Covers of a Spanish paperback series with stories by American author Cornell Woolrich (1903–1968), written under the pseudonym William Irish between 1935 and 1947. The collection of pulp fiction mysteries was first published by Harper & Row in 1971 in a single volume titled Nightwebs, selected by Francis M. Nevins. Alianza Editorial gave each of the four sections a separate volume. María Ángeles Aledo provided the translation.
Designer Daniel Gil illustrated the recurring theme of death with uncanny assemblages of found objects, often including anatomical elements (see also his cover for La comunicación no verbal from 1976). For La muerte y la ciudad, for instance, he used a photo of a human skull with the top removed, revealing seven rounds of ammunition.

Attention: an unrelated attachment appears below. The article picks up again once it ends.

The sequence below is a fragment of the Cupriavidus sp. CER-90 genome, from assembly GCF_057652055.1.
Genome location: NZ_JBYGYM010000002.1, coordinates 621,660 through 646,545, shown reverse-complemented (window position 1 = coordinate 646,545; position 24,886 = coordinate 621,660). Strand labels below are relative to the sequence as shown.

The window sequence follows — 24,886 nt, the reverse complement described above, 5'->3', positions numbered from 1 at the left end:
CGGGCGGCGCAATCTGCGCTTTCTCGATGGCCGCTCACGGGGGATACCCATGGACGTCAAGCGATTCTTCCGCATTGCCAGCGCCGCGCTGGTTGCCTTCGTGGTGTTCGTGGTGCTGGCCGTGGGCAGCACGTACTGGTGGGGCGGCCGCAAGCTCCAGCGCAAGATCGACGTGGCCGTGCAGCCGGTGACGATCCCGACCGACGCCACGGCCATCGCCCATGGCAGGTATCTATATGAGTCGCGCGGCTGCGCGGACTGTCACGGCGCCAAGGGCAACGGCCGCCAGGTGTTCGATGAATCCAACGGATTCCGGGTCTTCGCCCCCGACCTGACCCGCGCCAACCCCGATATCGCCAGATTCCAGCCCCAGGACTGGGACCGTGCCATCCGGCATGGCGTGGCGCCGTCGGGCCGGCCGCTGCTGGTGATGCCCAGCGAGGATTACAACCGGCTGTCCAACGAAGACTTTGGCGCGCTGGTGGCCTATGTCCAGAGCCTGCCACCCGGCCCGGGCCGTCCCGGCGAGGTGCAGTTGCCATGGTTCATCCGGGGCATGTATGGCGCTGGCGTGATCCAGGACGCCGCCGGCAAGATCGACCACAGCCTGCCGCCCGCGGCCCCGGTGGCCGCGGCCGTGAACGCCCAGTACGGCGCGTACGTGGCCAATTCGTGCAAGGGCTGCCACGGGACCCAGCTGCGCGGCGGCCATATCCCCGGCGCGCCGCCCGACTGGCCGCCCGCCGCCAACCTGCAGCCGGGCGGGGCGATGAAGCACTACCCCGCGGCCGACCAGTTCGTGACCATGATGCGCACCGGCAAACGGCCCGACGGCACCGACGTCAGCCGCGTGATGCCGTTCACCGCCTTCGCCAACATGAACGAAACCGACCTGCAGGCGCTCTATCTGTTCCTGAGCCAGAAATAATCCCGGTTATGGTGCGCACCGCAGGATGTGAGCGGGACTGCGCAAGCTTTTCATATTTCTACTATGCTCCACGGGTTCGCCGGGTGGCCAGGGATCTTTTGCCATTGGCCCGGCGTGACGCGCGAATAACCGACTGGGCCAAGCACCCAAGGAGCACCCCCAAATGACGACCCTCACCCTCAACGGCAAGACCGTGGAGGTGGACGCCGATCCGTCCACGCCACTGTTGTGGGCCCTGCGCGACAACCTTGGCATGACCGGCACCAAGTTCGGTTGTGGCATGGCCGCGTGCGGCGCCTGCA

The typeface is Compton, a bold stand-alone italic designed by Alan Meeks at Letraset and released in 1985. With its returning construction and the pronounced thick-thin contrast, it’s reminiscent of Atlántida (1930s?), a shaded cursive by the Gans foundry from Madrid, or Karl Erik Forsberg’s Lunda (1941). The capitals are also similar to those of Imre Reiner’s Corvinus Italic (1934/1935), while the ball terminals in the lowercase have a precursor in Hans Bohn’s Allegro (1936). There is no official digitization of Compton. Castcraft made a version named OPTI Caliber.